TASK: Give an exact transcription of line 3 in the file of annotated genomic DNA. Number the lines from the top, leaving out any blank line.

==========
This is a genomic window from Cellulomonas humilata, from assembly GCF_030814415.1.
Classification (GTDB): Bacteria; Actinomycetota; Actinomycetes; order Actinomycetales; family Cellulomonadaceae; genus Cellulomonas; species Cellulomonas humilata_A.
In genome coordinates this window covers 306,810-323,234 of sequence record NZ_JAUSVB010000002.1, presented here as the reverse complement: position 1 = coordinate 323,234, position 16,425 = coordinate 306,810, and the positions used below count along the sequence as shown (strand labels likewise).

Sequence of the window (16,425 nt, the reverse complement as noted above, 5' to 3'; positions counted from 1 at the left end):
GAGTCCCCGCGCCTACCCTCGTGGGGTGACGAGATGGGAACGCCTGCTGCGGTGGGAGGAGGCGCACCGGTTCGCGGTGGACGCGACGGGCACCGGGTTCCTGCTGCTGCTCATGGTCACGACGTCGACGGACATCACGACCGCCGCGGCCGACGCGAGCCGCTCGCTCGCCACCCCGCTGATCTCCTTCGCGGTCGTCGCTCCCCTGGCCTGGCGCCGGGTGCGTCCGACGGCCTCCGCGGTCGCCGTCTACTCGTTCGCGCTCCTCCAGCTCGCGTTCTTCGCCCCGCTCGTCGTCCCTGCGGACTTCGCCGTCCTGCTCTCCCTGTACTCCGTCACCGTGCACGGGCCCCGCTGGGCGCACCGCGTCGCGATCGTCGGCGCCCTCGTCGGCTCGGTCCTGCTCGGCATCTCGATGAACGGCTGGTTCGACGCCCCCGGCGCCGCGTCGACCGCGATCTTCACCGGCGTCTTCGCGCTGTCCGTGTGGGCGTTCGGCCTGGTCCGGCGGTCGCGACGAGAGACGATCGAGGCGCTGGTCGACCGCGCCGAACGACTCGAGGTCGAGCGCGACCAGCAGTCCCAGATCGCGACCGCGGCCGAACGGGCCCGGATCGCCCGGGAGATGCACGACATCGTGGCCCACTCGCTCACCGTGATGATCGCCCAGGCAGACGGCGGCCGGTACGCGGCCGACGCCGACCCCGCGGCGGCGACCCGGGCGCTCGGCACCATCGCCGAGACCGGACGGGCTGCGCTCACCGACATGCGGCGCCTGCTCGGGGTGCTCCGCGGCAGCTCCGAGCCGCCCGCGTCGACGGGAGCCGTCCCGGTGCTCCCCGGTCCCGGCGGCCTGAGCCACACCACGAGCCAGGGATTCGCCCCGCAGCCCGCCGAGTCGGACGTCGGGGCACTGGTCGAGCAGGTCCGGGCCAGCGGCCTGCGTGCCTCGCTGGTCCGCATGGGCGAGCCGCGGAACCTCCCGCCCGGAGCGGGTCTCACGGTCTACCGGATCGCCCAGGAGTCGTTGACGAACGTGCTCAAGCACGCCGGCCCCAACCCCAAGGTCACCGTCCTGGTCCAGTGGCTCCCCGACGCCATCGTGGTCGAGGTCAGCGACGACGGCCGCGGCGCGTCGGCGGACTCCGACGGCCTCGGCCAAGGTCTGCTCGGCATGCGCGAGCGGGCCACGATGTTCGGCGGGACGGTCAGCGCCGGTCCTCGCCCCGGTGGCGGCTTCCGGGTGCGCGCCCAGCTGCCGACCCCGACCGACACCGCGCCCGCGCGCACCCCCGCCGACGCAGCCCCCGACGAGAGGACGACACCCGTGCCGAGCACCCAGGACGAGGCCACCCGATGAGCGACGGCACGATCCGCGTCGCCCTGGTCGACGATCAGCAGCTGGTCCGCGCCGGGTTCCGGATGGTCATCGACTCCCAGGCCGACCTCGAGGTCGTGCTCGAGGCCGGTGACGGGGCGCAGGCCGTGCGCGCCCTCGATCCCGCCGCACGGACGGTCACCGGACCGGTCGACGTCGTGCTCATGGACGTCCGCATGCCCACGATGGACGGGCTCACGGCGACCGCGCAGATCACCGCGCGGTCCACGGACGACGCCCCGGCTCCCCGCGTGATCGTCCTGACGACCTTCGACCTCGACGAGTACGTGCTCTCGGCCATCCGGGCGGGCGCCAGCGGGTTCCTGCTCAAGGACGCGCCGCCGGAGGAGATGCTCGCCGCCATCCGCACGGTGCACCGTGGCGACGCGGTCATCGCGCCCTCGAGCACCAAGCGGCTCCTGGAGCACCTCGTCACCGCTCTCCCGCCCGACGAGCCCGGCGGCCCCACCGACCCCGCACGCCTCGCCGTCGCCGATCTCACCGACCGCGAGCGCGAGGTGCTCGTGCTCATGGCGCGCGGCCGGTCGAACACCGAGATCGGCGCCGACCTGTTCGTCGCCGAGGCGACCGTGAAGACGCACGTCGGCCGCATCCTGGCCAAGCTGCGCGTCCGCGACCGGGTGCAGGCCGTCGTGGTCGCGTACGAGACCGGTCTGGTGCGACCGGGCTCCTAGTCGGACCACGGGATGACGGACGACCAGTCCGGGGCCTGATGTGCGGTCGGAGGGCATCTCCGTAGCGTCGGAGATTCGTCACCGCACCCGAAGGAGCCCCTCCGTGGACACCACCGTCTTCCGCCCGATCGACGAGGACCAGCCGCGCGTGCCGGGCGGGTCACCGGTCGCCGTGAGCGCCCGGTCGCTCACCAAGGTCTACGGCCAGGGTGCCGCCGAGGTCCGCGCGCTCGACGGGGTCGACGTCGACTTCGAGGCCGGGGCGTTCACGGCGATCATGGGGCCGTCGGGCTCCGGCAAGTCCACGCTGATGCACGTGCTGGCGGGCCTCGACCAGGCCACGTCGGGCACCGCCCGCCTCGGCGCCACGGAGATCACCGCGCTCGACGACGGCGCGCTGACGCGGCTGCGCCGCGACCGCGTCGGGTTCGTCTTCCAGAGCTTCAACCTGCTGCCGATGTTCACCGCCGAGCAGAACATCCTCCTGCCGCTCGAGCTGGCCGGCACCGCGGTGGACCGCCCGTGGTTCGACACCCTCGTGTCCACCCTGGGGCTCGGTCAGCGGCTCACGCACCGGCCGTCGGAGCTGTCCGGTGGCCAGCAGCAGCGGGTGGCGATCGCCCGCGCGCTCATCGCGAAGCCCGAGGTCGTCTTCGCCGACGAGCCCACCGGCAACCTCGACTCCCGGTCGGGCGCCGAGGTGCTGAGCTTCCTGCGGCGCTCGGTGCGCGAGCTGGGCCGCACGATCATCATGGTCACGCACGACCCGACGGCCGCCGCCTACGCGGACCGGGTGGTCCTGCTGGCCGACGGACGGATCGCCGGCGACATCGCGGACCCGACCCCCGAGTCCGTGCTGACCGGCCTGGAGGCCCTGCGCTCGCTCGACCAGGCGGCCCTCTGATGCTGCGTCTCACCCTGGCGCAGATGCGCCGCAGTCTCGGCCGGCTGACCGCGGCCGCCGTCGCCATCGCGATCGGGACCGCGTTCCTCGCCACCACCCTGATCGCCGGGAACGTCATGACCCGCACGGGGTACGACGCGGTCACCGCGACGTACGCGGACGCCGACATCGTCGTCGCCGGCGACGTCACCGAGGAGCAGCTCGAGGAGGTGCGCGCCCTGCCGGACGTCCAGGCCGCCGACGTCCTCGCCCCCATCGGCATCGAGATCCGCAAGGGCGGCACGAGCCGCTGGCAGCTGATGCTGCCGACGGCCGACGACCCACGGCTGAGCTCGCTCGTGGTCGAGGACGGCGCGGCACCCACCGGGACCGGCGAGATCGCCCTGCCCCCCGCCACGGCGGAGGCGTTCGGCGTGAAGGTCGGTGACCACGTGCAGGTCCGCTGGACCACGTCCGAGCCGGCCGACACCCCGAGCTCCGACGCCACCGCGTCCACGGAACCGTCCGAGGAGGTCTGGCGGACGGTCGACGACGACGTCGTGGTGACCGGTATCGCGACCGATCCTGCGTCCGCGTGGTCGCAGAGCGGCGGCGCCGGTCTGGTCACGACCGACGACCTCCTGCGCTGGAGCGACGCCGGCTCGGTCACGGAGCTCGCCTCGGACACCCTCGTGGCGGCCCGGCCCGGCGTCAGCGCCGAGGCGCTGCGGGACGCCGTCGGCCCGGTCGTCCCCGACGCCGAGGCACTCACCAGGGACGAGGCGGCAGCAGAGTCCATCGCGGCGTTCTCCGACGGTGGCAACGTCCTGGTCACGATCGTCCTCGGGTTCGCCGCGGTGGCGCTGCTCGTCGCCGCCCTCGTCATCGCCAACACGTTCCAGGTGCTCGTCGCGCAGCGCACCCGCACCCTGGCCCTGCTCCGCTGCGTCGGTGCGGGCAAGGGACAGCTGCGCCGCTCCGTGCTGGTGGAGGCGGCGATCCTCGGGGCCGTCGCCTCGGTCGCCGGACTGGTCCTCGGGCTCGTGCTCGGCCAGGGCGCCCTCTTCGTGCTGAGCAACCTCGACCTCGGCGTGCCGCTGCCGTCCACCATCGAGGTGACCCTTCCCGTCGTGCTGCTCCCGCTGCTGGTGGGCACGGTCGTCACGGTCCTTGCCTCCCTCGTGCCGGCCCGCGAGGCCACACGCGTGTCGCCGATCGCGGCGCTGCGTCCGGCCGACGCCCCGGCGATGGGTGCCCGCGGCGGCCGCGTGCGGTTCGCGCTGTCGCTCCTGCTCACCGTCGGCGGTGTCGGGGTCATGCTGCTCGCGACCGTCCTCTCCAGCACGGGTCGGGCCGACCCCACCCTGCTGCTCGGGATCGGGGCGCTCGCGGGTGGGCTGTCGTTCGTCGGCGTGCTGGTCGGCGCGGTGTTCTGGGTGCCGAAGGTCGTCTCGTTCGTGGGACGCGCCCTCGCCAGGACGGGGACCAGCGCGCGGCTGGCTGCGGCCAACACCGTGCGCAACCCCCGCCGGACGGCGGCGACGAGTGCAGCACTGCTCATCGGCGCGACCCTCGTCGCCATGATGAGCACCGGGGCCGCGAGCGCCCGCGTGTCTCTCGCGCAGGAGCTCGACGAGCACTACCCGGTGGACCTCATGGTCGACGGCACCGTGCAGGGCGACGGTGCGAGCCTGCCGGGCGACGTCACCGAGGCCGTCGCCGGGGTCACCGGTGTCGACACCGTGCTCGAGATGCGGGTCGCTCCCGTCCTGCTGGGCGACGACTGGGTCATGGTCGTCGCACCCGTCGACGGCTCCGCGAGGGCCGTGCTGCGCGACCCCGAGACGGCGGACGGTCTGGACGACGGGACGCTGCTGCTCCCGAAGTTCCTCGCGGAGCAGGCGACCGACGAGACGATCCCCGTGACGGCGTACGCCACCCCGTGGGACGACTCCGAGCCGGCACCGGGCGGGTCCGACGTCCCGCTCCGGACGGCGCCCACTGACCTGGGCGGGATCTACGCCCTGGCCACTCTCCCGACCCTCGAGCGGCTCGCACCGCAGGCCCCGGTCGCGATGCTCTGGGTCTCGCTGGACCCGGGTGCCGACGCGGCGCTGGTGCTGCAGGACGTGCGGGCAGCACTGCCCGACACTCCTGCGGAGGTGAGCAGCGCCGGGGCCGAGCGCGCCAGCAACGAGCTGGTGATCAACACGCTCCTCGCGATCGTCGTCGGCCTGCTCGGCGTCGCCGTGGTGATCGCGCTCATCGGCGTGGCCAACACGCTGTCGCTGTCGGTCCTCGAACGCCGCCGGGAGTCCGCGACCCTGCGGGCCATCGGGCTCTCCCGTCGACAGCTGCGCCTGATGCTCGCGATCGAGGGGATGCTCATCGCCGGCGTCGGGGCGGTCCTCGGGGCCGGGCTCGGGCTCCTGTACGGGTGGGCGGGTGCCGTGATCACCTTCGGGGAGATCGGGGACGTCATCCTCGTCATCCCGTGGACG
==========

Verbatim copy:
In genome coordinates this window covers 306,810-323,234 of sequence record NZ_JAUSVB010000002.1, presented here as the reverse complement: position 1 = coordinate 323,234, position 16,425 = coordinate 306,810, and the positions used below count along the sequence as shown (strand labels likewise).